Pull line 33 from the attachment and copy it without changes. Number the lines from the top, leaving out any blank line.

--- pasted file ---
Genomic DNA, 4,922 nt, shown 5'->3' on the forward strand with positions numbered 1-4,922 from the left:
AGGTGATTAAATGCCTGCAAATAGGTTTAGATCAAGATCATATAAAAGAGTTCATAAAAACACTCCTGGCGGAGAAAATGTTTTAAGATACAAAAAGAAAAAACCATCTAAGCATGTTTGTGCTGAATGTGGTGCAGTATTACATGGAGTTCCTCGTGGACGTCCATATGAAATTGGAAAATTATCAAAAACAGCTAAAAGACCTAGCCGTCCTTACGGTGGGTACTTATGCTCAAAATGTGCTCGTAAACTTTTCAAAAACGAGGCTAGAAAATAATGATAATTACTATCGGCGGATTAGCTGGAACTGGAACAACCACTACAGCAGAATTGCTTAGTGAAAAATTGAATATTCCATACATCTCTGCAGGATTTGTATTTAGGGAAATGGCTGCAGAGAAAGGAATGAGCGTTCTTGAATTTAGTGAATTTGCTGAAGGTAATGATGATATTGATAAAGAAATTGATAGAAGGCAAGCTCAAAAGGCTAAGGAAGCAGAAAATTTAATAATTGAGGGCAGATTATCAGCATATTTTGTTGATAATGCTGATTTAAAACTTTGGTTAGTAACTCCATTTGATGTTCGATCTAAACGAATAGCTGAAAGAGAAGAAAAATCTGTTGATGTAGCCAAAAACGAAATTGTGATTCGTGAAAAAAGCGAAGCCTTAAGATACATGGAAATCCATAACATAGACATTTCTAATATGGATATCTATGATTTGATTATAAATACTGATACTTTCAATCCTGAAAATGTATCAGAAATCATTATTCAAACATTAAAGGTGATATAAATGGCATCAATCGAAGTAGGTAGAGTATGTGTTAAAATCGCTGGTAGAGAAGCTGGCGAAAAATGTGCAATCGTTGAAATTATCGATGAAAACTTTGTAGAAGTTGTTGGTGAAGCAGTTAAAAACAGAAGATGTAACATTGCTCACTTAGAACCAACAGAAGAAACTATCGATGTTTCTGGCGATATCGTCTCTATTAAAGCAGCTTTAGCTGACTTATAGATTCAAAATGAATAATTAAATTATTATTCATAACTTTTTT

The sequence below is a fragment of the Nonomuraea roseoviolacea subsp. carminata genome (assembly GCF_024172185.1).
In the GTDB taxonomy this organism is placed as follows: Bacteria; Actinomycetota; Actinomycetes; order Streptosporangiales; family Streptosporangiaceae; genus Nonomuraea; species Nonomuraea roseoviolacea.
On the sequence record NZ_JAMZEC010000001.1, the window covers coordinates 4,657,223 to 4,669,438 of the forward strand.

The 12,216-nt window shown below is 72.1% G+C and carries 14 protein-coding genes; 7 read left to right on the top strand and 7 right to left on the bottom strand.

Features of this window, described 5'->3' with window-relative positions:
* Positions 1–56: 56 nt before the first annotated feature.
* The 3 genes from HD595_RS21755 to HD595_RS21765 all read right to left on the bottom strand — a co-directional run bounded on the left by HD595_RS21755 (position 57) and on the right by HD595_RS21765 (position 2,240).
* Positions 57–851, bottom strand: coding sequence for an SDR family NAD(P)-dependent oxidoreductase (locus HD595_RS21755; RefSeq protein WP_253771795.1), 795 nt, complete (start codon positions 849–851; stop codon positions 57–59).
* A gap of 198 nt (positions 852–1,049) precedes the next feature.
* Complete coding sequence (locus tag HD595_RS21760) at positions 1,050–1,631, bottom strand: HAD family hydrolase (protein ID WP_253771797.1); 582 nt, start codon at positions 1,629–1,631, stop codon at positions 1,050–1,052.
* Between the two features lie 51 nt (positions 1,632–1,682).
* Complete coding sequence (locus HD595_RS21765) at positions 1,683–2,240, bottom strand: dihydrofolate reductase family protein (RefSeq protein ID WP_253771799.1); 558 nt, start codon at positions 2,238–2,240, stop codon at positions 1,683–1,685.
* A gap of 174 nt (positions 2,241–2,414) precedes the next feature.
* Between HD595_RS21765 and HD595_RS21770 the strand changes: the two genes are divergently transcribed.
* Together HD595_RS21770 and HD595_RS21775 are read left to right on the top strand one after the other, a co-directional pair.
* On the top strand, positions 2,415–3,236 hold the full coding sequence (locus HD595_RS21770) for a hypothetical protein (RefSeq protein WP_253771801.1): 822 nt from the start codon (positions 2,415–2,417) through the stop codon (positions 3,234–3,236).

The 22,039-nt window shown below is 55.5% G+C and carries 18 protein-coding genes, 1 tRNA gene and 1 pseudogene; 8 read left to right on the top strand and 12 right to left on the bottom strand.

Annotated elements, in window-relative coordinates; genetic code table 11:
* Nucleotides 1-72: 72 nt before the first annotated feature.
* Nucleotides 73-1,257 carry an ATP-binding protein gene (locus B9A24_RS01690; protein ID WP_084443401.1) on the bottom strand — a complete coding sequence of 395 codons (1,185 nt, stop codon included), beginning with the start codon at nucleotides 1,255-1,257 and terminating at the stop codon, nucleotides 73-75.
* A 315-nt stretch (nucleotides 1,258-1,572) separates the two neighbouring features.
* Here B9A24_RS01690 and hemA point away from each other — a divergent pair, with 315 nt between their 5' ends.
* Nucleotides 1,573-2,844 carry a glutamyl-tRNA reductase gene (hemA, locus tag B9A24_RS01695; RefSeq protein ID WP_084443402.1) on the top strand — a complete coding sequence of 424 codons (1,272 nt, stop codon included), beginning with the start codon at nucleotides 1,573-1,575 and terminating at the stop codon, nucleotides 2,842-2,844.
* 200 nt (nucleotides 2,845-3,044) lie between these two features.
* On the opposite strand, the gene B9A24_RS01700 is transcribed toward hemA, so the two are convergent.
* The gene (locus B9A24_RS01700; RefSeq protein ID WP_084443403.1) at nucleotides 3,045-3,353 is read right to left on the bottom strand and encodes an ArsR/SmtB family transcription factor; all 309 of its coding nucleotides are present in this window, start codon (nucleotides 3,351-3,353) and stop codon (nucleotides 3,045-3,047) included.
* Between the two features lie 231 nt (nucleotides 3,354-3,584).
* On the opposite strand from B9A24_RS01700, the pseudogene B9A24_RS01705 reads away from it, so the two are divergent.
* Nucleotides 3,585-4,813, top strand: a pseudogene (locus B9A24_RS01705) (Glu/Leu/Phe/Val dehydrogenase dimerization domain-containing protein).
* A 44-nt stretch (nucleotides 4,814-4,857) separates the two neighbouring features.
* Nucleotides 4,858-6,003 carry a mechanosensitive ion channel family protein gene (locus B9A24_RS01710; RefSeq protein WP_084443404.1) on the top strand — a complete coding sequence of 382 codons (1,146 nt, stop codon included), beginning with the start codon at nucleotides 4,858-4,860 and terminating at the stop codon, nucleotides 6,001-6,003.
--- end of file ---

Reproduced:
* Nucleotides 4,858-6,003 carry a mechanosensitive ion channel family protein gene (locus B9A24_RS01710; RefSeq protein WP_084443404.1) on the top strand — a complete coding sequence of 382 codons (1,146 nt, stop codon included), beginning with the start codon at nucleotides 4,858-4,860 and terminating at the stop codon, nucleotides 6,001-6,003.